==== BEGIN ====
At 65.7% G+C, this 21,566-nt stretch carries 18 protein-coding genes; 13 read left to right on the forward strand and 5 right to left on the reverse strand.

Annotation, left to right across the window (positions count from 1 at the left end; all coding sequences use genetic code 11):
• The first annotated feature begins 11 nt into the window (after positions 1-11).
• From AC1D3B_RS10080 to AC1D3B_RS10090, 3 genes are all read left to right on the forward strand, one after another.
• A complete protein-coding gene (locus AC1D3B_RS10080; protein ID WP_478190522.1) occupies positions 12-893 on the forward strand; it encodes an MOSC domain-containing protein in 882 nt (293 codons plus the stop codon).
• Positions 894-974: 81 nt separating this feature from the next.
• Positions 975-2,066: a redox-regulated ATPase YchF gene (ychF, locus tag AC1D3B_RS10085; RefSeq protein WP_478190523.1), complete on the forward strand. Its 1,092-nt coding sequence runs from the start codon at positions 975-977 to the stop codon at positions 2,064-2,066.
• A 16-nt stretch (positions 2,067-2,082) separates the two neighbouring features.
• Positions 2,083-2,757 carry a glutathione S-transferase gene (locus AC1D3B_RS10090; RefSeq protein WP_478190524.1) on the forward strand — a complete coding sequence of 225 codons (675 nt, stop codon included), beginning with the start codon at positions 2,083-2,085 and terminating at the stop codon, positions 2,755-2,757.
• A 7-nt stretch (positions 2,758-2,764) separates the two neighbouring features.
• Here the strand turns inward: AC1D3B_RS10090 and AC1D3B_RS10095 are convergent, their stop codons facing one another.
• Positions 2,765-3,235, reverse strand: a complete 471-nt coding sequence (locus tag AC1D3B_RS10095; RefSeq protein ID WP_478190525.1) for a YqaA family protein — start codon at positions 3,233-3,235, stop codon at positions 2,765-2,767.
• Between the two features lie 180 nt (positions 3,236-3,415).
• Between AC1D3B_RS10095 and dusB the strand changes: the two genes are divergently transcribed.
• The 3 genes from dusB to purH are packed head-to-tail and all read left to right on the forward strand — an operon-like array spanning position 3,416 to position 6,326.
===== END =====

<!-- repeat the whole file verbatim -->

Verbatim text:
At 65.7% G+C, this 21,566-nt stretch carries 18 protein-coding genes; 13 read left to right on the forward strand and 5 right to left on the reverse strand.

Annotation, left to right across the window (positions count from 1 at the left end; all coding sequences use genetic code 11):
• The first annotated feature begins 11 nt into the window (after positions 1-11).
• From AC1D3B_RS10080 to AC1D3B_RS10090, 3 genes are all read left to right on the forward strand, one after another.
• A complete protein-coding gene (locus AC1D3B_RS10080; protein ID WP_478190522.1) occupies positions 12-893 on the forward strand; it encodes an MOSC domain-containing protein in 882 nt (293 codons plus the stop codon).
• Positions 894-974: 81 nt separating this feature from the next.
• Positions 975-2,066: a redox-regulated ATPase YchF gene (ychF, locus tag AC1D3B_RS10085; RefSeq protein WP_478190523.1), complete on the forward strand. Its 1,092-nt coding sequence runs from the start codon at positions 975-977 to the stop codon at positions 2,064-2,066.
• A 16-nt stretch (positions 2,067-2,082) separates the two neighbouring features.
• Positions 2,083-2,757 carry a glutathione S-transferase gene (locus AC1D3B_RS10090; RefSeq protein WP_478190524.1) on the forward strand — a complete coding sequence of 225 codons (675 nt, stop codon included), beginning with the start codon at positions 2,083-2,085 and terminating at the stop codon, positions 2,755-2,757.
• A 7-nt stretch (positions 2,758-2,764) separates the two neighbouring features.
• Here the strand turns inward: AC1D3B_RS10090 and AC1D3B_RS10095 are convergent, their stop codons facing one another.
• Positions 2,765-3,235, reverse strand: a complete 471-nt coding sequence (locus tag AC1D3B_RS10095; RefSeq protein ID WP_478190525.1) for a YqaA family protein — start codon at positions 3,233-3,235, stop codon at positions 2,765-2,767.
• Between the two features lie 180 nt (positions 3,236-3,415).
• Between AC1D3B_RS10095 and dusB the strand changes: the two genes are divergently transcribed.
• The 3 genes from dusB to purH are packed head-to-tail and all read left to right on the forward strand — an operon-like array spanning position 3,416 to position 6,326.